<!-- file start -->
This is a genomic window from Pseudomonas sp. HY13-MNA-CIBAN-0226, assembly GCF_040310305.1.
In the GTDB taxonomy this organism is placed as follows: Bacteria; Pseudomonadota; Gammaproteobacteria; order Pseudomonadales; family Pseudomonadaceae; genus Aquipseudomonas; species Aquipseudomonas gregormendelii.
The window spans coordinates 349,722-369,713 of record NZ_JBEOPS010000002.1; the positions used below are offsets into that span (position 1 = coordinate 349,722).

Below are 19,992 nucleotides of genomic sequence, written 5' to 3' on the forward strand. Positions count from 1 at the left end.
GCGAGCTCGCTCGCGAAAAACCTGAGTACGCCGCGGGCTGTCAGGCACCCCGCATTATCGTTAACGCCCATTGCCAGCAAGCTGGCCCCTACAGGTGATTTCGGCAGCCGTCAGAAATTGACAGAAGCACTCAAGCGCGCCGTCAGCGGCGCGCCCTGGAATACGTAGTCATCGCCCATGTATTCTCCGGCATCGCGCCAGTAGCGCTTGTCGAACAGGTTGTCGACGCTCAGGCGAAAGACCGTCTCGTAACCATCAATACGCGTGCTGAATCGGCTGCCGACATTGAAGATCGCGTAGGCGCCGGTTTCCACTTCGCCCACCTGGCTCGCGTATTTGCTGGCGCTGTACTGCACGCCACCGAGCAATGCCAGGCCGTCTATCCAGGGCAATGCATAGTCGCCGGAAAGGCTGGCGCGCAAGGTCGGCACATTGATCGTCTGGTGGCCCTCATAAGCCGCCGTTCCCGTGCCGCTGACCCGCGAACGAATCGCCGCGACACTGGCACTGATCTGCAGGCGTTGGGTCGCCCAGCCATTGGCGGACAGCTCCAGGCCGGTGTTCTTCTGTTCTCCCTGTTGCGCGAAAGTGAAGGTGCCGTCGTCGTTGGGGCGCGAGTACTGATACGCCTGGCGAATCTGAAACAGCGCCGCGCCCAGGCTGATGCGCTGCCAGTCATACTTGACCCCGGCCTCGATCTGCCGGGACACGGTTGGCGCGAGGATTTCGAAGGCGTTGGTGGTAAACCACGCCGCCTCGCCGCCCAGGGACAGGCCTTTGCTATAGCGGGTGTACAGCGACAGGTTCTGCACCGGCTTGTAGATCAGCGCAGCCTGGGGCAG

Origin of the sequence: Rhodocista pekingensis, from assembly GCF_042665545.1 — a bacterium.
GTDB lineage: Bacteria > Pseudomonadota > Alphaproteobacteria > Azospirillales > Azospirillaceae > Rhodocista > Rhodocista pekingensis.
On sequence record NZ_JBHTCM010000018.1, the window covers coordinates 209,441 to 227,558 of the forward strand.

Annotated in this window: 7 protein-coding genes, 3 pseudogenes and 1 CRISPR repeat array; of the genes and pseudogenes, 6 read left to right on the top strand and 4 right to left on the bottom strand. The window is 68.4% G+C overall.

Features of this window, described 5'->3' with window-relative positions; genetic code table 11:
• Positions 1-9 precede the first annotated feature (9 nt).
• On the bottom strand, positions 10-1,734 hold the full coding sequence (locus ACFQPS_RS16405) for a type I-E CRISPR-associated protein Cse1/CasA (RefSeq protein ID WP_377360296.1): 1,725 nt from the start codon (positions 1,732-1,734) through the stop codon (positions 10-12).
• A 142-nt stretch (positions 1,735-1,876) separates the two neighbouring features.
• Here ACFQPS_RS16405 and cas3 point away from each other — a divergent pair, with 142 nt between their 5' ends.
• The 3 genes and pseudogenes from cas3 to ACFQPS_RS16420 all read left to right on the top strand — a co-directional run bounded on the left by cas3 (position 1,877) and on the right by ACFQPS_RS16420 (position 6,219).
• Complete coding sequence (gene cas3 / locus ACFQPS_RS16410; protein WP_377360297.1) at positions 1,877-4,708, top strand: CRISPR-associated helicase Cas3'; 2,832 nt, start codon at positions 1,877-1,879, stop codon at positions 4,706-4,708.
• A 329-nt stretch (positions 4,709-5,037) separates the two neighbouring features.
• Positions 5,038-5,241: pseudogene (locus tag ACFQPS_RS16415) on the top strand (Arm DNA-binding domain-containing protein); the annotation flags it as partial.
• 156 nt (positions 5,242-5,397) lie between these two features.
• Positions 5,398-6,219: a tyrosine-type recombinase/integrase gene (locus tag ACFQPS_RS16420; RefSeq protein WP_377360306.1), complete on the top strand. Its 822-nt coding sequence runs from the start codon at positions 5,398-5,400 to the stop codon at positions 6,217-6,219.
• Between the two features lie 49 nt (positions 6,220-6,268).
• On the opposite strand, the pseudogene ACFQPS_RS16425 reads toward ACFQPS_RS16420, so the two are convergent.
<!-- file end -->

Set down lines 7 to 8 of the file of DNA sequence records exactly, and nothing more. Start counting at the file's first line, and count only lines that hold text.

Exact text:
GTDB lineage: Bacteria > Pseudomonadota > Alphaproteobacteria > Azospirillales > Azospirillaceae > Rhodocista > Rhodocista pekingensis.
On sequence record NZ_JBHTCM010000018.1, the window covers coordinates 209,441 to 227,558 of the forward strand.